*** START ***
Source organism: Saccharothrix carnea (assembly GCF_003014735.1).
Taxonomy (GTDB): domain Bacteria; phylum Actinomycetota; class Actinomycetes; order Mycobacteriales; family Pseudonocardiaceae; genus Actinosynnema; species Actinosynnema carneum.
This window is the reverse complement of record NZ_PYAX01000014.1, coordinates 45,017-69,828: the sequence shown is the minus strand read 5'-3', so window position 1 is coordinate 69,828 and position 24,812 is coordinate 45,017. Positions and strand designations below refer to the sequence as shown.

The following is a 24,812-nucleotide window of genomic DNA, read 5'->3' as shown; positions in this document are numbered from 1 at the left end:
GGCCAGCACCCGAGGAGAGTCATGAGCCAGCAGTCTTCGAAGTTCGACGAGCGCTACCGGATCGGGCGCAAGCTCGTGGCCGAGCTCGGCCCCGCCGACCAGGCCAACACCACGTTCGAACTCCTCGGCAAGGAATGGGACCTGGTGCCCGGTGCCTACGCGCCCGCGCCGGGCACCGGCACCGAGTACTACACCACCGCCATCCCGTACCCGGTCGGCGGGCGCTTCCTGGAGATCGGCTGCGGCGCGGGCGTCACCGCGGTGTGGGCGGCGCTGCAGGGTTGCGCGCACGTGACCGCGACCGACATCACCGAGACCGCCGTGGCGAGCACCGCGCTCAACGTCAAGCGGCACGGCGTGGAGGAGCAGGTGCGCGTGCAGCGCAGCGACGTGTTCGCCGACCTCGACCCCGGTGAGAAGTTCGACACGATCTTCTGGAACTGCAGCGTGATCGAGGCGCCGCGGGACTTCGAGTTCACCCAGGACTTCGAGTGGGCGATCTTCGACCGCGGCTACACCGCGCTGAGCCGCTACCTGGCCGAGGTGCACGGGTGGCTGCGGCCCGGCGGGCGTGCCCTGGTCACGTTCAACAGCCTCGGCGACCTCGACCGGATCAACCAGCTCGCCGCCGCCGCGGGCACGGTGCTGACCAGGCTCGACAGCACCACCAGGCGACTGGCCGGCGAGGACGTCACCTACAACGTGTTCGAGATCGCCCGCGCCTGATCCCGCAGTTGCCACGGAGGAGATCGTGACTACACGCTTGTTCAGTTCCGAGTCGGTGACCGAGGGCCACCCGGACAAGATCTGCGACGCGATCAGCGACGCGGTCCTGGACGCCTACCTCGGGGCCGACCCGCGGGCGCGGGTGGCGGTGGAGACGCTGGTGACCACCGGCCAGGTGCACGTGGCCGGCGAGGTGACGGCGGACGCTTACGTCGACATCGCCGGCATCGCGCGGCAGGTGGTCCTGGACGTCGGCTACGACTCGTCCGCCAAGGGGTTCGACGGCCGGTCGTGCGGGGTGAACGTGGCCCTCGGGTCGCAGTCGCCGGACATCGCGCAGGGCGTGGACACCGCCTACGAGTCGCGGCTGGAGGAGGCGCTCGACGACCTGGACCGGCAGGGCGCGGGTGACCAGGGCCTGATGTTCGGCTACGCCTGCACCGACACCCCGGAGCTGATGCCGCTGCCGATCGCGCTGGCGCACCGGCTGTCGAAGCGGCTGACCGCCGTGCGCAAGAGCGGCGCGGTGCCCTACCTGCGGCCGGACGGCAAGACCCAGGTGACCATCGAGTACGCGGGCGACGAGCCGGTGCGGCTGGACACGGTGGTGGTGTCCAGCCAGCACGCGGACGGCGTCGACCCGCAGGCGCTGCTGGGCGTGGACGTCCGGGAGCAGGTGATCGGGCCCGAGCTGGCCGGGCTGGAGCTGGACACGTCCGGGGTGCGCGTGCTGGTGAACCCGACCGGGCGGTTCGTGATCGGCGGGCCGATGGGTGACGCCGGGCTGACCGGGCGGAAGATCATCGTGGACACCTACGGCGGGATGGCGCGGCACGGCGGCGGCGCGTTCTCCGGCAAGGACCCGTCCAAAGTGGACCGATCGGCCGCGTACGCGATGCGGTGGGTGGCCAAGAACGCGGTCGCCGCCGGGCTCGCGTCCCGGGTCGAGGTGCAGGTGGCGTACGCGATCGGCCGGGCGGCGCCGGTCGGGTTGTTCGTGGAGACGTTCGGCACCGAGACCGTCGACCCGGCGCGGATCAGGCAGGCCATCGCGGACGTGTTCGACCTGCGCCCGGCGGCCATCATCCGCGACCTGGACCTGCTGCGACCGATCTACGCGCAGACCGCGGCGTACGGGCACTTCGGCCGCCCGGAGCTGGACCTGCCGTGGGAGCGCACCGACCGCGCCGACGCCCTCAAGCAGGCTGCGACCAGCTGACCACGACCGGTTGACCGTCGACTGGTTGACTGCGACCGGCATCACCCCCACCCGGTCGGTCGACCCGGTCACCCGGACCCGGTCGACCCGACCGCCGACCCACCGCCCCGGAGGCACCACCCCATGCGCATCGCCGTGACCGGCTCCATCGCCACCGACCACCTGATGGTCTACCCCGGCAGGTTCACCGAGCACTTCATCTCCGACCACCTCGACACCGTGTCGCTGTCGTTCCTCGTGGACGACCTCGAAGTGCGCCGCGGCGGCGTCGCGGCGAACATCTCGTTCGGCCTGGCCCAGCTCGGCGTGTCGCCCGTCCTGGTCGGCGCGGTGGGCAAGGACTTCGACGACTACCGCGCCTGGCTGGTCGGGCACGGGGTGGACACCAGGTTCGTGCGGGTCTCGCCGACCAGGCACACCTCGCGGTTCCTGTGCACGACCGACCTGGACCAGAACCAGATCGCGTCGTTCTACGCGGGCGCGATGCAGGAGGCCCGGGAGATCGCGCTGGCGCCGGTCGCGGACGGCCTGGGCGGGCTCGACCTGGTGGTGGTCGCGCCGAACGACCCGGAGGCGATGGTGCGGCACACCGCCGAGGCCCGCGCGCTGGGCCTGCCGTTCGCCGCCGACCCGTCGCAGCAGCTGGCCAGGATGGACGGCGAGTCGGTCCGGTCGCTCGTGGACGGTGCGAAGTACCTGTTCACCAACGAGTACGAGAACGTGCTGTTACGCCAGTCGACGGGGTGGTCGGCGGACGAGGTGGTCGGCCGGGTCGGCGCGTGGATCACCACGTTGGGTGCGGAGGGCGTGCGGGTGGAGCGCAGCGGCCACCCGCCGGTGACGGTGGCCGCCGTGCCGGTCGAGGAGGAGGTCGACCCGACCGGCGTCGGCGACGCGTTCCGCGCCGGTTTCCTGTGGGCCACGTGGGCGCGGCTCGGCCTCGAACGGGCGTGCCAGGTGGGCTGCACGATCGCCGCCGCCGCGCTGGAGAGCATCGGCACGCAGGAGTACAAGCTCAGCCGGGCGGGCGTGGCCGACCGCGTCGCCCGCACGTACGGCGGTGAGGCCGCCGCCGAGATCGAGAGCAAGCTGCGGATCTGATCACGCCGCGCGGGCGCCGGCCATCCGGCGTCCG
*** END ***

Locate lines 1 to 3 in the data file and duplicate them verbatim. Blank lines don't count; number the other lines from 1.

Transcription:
Source organism: Saccharothrix carnea (assembly GCF_003014735.1).
Taxonomy (GTDB): domain Bacteria; phylum Actinomycetota; class Actinomycetes; order Mycobacteriales; family Pseudonocardiaceae; genus Actinosynnema; species Actinosynnema carneum.
This window is the reverse complement of record NZ_PYAX01000014.1, coordinates 45,017-69,828: the sequence shown is the minus strand read 5'-3', so window position 1 is coordinate 69,828 and position 24,812 is coordinate 45,017. Positions and strand designations below refer to the sequence as shown.